In The Psychoanalytic Encounter and the Misuse of Theory (Routledge, 2022), Lee Grossman addresses the disjuncture between analytic literature and clinical work in an effort to render analytic theorizing more representative of clinical experience.
Pointing out the ways in which analytic literature can fail to capture the intensity of feeling and the stumbling, lurching, working in the dark that captures much of clinical engagement, Grossman shows how incomprehensibility is sometimes mistaken for wisdom. As an alternative, Grossman shows how attention to what he calls the syntax of thought can naturally define three different broad categories of life experience: the omnipotence of the neurotic, the wishful, short-sighted thinking of the perverse, and the concrete, disordered thinking of the psychotic. Using rich clinical material, interspersed with detailed exposition and artful satire, Grossman departs from conventional theoretical writing to provide new ways of conceptualizing analytic therapy.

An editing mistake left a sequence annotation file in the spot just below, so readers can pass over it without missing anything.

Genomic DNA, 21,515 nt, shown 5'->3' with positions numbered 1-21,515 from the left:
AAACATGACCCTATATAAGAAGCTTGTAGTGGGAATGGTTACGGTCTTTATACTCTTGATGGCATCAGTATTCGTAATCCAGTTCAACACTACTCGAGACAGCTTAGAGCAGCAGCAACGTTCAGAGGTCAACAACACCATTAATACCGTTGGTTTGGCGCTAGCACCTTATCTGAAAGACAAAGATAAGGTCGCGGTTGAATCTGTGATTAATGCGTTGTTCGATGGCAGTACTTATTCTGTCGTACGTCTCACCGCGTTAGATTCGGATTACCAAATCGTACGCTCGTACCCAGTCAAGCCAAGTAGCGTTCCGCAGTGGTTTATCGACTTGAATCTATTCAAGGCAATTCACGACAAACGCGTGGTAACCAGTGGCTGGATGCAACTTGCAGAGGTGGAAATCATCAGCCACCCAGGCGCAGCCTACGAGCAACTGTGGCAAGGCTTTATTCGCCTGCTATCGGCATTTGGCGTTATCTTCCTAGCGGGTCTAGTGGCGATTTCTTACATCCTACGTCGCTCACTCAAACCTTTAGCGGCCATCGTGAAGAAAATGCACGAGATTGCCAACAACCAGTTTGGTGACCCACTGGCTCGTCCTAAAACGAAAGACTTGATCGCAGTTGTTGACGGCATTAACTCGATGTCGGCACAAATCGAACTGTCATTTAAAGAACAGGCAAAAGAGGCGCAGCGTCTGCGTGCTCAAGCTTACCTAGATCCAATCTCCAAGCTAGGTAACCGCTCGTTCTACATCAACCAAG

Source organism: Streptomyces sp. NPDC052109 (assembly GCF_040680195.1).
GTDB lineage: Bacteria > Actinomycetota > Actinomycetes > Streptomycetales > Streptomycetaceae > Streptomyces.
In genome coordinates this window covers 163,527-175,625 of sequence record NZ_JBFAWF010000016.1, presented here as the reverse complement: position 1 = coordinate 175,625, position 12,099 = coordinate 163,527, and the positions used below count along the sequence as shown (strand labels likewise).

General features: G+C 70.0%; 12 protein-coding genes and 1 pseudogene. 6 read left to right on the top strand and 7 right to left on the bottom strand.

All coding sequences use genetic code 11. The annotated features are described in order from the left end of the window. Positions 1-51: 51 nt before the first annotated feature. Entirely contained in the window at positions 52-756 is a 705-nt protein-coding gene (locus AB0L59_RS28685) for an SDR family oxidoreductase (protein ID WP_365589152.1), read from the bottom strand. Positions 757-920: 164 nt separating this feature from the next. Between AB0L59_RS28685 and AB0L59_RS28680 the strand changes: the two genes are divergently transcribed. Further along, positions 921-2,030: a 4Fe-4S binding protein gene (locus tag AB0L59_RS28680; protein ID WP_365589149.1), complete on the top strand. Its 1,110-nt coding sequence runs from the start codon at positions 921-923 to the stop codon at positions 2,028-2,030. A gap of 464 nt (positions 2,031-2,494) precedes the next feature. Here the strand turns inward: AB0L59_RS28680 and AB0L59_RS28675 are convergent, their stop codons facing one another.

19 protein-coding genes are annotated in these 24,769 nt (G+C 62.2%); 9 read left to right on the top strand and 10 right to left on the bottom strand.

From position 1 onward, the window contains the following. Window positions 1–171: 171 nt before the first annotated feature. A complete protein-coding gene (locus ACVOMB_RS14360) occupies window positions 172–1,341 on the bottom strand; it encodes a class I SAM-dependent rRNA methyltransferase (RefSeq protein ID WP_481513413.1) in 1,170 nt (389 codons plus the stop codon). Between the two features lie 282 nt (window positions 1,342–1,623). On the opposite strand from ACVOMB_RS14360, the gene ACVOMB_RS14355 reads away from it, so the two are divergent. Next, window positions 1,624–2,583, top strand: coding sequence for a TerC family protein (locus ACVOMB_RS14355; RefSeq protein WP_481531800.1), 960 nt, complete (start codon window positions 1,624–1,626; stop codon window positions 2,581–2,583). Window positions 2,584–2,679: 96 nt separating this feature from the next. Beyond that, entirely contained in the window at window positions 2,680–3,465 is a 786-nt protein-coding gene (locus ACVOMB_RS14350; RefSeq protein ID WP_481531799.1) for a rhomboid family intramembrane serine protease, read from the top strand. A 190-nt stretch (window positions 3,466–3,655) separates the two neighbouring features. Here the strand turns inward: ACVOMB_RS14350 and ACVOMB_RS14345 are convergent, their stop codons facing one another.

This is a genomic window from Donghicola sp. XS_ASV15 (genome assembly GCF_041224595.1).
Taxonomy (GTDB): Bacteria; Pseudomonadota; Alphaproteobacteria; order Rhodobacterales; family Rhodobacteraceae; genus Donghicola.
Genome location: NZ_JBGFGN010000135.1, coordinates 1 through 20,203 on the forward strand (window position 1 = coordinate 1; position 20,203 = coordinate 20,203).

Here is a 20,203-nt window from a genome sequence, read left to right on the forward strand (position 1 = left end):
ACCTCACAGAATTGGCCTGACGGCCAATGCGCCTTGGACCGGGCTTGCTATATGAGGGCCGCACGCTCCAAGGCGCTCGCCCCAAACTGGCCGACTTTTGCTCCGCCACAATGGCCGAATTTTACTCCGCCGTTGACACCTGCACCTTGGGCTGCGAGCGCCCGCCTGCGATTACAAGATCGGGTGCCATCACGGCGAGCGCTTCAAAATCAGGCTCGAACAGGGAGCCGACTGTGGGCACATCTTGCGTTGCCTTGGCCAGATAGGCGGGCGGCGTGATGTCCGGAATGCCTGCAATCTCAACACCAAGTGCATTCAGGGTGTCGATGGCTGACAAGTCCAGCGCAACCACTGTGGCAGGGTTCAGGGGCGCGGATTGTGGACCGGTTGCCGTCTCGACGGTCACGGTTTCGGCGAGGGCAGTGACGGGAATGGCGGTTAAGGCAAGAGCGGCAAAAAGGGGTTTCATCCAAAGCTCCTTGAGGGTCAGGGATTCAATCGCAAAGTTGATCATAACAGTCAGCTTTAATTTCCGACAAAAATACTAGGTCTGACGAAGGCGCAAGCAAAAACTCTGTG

Addressing analytic therapy as an encounter between two people, both governed by forces about which they know very little, this book provides essential insights for psychoanalysts, psychotherapists and other clinical practitioners both in training and in practice.
Jacob Goldberg is an incoming Ph.D. student in clinical psychology at Duquesne University. He can be reached at email@example.com.